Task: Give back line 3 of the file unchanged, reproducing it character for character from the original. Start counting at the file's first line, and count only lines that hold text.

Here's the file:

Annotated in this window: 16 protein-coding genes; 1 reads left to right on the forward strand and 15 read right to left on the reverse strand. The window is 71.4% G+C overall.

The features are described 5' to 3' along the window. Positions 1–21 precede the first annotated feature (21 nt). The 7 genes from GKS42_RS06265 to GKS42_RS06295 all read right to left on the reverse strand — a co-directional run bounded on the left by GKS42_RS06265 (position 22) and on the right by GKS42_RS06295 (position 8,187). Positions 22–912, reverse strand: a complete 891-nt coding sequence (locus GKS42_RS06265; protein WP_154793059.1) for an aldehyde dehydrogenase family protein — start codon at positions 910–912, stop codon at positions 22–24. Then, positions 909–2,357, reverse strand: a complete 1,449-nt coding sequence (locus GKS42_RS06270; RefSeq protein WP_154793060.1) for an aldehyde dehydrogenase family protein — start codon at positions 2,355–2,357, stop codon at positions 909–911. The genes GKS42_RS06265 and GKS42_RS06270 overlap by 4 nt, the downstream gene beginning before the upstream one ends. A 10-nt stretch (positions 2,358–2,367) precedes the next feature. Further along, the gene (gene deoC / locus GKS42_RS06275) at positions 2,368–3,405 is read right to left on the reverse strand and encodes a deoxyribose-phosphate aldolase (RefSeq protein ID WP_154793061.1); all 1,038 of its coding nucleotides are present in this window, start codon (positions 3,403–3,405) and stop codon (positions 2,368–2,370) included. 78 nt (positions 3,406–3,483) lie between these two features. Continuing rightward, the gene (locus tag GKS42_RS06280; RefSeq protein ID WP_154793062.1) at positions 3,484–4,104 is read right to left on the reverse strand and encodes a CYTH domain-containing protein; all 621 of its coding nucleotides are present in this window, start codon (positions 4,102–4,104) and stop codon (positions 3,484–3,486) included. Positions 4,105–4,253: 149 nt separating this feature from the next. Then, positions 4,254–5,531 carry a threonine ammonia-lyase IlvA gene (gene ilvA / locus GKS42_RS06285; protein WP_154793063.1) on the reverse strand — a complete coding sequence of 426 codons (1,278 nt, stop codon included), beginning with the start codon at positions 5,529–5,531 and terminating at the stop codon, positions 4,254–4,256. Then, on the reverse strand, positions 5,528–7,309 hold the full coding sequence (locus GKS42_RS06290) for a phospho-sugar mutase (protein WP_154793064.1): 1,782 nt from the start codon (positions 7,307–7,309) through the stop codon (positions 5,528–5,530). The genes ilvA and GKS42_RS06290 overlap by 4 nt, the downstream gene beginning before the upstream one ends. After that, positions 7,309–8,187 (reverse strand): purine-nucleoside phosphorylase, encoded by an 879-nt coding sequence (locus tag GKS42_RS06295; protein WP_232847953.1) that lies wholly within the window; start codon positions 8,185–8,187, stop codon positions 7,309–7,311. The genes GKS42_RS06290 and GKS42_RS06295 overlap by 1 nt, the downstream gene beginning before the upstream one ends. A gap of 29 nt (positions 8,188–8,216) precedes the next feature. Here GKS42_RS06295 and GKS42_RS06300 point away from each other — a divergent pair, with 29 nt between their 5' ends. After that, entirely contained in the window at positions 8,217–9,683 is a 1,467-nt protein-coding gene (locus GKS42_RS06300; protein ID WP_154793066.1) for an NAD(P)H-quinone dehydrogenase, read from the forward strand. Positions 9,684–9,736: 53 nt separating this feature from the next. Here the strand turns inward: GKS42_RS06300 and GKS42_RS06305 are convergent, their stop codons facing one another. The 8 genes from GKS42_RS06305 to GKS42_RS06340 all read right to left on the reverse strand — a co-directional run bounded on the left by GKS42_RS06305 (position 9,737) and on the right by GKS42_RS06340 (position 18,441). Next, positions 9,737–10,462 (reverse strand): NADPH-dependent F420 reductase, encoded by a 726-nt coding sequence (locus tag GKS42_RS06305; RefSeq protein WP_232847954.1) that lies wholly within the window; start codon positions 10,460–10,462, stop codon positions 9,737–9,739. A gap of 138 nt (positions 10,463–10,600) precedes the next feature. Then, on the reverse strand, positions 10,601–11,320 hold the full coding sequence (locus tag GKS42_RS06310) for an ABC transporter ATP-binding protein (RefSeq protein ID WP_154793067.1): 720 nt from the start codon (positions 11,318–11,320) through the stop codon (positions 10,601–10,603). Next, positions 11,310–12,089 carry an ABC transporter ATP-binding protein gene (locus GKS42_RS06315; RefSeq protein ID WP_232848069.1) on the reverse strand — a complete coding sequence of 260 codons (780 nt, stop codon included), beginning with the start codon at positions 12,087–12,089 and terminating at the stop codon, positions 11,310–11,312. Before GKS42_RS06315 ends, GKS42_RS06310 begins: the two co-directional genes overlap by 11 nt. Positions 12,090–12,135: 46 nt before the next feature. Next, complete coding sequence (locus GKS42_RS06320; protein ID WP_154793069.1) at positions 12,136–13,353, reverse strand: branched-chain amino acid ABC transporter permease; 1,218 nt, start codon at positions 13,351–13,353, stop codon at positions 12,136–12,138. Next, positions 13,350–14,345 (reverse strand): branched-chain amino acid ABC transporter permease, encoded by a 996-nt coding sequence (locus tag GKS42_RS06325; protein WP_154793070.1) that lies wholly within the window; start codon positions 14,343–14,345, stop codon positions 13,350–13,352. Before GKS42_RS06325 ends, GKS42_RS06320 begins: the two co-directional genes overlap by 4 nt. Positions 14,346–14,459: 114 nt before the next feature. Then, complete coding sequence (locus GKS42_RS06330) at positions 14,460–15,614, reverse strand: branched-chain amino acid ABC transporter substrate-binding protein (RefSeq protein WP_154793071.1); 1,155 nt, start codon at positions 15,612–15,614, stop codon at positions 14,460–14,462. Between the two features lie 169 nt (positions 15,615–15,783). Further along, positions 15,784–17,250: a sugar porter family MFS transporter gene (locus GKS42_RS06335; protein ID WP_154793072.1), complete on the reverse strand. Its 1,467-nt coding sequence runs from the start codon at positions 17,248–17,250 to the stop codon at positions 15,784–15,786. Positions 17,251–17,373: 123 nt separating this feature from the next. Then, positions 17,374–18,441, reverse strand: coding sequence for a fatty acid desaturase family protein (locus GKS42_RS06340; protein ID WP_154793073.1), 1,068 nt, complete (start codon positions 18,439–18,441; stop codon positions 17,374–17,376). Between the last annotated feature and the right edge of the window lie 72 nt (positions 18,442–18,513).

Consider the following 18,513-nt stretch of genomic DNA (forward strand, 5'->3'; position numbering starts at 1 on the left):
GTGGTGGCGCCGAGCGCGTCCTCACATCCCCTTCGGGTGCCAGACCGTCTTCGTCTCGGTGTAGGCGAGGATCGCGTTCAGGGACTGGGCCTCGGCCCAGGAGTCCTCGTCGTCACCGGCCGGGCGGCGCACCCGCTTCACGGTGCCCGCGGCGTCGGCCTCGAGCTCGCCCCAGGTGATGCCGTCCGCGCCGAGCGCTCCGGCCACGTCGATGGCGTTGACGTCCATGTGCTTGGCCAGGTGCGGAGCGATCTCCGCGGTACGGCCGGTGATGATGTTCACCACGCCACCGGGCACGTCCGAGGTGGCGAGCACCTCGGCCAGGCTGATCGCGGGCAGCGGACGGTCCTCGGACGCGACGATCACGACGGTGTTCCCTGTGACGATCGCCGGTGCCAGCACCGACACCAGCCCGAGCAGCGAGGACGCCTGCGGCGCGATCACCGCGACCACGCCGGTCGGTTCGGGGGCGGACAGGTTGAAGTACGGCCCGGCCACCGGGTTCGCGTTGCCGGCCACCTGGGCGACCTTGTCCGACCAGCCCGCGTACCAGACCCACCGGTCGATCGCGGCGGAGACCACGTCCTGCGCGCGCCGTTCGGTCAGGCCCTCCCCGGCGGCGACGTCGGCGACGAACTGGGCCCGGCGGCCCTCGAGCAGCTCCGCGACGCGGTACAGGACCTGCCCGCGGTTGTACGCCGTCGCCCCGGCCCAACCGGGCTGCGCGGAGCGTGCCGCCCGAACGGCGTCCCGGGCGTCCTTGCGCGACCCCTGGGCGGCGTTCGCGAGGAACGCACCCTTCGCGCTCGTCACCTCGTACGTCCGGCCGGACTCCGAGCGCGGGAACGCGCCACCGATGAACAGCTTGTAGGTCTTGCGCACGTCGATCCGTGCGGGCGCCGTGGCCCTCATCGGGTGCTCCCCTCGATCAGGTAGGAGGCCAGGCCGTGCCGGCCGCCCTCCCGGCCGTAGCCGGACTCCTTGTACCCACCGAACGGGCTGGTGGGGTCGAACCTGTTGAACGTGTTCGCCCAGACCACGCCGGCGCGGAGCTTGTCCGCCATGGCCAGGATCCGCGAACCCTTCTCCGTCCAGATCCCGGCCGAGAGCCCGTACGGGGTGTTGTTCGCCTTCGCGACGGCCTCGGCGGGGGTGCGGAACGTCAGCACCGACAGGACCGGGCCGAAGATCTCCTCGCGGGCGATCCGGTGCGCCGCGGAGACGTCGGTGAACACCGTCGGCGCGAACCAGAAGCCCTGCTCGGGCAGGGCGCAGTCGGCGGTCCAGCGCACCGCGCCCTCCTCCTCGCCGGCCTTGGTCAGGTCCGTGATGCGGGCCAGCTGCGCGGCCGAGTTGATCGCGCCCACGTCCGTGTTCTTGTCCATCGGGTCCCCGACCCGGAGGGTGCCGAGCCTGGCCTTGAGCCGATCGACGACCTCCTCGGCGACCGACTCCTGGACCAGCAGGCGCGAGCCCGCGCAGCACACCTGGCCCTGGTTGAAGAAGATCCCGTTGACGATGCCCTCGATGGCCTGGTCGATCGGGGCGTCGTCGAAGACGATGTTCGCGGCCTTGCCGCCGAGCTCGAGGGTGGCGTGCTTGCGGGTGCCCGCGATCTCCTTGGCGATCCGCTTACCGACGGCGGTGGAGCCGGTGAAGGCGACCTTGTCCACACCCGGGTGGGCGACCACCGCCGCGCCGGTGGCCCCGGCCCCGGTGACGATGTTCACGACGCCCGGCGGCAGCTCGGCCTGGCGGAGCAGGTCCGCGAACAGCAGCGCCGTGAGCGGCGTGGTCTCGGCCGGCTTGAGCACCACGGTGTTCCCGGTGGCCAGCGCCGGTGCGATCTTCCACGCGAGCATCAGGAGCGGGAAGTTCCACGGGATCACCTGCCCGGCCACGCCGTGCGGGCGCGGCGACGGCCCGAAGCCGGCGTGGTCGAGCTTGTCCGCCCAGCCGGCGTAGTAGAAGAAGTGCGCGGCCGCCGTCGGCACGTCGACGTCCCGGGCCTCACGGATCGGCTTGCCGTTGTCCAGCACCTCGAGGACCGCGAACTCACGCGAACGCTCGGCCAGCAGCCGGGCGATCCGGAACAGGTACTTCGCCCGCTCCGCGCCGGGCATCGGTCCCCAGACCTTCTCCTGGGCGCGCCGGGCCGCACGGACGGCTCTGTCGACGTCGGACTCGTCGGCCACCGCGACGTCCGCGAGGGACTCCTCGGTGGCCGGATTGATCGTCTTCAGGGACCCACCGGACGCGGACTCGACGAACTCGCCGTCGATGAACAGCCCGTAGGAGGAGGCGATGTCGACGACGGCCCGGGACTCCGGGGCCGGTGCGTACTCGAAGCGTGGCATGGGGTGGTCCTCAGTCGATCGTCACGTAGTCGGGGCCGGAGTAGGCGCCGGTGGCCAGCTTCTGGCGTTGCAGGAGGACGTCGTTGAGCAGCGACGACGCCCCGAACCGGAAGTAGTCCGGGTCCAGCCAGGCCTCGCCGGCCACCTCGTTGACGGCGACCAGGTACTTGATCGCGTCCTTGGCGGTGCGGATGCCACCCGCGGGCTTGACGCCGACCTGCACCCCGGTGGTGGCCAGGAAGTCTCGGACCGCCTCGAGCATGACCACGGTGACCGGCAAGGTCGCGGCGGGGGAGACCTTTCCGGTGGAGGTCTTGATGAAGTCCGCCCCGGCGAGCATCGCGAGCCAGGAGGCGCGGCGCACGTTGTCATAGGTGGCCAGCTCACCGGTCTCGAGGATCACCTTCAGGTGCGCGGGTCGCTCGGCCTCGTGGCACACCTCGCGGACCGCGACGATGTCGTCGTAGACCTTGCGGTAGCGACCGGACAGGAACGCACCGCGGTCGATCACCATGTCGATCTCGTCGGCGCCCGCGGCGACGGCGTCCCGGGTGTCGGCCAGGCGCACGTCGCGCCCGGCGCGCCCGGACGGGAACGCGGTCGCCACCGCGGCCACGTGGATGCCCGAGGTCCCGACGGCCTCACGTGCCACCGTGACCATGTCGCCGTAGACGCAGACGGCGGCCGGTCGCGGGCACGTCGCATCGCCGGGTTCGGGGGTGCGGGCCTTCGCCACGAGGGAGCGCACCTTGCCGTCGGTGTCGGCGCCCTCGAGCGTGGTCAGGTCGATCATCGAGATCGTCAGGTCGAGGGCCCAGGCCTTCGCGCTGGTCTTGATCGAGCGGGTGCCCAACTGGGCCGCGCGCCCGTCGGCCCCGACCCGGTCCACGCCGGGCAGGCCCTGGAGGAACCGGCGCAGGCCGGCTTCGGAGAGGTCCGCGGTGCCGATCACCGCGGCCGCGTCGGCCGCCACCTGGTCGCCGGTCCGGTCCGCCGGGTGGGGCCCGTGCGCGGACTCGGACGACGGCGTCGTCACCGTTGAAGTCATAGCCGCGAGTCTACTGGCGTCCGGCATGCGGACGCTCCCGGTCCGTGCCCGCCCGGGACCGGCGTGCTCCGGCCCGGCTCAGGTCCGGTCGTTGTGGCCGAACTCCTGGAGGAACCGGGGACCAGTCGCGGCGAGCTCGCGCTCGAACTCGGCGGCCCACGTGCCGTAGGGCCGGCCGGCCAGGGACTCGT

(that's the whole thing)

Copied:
Consider the following 18,513-nt stretch of genomic DNA (forward strand, 5'->3'; position numbering starts at 1 on the left):